Date of Award:


Document Type:


Degree Name:

Master of Science (MS)


Wildland Resources

Department name when degree awarded

Range Science

Committee Chair(s)

Neil E. West


Neil E. West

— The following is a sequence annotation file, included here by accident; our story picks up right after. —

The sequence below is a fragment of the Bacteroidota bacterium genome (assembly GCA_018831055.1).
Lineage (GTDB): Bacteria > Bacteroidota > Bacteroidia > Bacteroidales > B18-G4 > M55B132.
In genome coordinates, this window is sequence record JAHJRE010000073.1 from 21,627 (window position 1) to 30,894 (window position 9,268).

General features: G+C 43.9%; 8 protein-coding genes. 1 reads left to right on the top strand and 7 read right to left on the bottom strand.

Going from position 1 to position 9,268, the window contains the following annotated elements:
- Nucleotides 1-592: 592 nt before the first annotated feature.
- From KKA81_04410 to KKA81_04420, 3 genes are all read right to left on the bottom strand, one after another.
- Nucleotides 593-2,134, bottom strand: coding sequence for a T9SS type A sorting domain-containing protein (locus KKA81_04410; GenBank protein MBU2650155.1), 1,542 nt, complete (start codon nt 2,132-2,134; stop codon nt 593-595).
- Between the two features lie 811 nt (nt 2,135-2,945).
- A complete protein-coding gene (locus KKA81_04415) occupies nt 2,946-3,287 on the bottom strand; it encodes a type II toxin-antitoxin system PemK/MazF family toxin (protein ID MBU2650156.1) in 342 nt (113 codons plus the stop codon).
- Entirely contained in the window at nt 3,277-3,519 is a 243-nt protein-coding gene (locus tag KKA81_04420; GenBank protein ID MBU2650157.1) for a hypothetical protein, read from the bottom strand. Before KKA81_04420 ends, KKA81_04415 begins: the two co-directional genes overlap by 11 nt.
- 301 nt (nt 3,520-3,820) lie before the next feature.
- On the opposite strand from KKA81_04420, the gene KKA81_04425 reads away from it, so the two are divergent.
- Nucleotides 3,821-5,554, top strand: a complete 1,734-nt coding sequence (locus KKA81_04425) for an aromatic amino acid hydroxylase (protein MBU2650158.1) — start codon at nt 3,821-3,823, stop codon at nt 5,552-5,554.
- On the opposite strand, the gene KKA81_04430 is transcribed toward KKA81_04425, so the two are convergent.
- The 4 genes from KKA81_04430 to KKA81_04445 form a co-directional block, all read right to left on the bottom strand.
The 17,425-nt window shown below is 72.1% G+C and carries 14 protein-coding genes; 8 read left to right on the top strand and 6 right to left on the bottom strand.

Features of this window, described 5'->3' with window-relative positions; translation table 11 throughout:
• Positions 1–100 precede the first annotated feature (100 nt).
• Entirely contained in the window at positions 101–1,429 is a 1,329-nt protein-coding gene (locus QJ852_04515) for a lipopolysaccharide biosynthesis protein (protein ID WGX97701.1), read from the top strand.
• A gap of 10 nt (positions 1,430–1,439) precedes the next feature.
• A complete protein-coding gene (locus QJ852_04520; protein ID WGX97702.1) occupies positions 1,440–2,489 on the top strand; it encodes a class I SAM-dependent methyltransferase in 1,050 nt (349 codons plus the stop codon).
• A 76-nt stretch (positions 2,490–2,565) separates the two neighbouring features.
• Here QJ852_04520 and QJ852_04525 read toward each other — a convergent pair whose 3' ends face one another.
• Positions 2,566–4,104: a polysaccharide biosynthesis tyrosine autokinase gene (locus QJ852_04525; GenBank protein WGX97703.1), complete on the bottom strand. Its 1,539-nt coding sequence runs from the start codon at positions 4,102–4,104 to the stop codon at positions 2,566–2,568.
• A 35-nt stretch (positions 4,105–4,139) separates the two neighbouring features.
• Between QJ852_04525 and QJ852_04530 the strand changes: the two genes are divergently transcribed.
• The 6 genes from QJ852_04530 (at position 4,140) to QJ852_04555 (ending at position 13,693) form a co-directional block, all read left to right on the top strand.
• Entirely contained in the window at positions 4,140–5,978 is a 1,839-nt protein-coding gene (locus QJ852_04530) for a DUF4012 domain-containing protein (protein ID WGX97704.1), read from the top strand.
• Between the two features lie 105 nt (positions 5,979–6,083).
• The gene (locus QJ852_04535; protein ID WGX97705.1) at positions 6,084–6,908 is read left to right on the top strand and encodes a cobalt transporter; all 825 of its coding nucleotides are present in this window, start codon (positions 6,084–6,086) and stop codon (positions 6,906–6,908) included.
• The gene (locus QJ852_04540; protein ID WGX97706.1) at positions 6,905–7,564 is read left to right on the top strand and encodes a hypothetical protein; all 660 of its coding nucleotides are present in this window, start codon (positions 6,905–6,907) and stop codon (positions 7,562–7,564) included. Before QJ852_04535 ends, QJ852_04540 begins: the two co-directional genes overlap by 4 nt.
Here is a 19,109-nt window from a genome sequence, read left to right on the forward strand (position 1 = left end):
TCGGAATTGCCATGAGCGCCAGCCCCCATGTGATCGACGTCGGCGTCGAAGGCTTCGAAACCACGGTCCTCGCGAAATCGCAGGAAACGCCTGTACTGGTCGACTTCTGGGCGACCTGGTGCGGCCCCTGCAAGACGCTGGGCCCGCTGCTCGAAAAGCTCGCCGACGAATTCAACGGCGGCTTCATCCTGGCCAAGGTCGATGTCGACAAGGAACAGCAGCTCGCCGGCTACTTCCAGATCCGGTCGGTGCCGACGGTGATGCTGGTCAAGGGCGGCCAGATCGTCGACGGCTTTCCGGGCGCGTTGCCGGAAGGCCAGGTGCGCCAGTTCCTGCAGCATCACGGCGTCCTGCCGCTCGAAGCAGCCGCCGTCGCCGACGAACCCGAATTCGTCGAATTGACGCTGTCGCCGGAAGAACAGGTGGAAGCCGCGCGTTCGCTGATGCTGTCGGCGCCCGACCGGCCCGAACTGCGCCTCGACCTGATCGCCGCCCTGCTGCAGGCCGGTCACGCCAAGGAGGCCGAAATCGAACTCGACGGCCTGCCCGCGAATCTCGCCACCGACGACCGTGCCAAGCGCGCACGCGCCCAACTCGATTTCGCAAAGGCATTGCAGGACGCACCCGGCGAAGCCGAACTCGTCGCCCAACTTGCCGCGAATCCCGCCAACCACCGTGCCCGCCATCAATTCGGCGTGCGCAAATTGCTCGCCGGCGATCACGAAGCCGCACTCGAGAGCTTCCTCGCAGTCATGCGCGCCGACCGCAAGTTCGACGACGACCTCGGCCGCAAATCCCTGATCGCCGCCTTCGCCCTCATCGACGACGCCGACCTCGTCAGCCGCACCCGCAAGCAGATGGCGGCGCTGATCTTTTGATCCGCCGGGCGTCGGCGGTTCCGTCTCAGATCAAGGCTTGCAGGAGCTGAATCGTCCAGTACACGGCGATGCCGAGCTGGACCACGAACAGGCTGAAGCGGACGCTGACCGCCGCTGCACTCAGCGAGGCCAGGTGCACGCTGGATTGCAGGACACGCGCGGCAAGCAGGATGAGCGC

Northern Utah rangelands have become infested with dyers woad (Isatis tinctoria L.) and control is needed. Mechanical and chemical control on rangelands produce undesirable effects. A possible alternative is biological control, but information is not available on plant response to this control method. This autecological study and simulation of control methods examined dyers woad phenology, seed endurance and response to simulated grazing, hand rogueing and plowing. The phenology study documented dyers woad growth patterns from May 1982 to November 1983. During the first year, 65 percent of the seedlings died while the remaining 35 percent grew rosette leaves. During the following growing season, 50 percent of the remaining population flowered and died. The other 50 percent continued to grow rosette leaves. The seed endurance study showed seed viability remaining high and relatively stable, but germination decreased during the ten month study period. Methods used indicate future germination and viability studies should more closely simulate field conditions. The simulation of control methods involved clipping dyers woad once at three different heights to simulate grazing, hand rogueing and plowing on three different dates that correspond with the phenological stages of initial rosette growth, pre-bolting, and post-bolting. Simulated grazing stimulated plant survival and growth. Simulated plowing and hand rogueing reduced plant survival. Treatment at all three levels after initial rosette growth depressed flowering for one year. Treatment to simulate plowing and hand rogueing during initial rosette growth depressed flowering compared to the untreated controls. Treatment early in the growing season did not significantly affect plants receiving simulated grazing. Seed production was depressed by simulated plowing but was promoted by simulated hand rogueing when compared to untreated controls. The ability of plants to survive and/or flower after treatment could not be predicted from this study because a one time clipping of dyers woad did not produce significant population decreases. A more severe treatment in the form of more clippings per season is suggested for future study.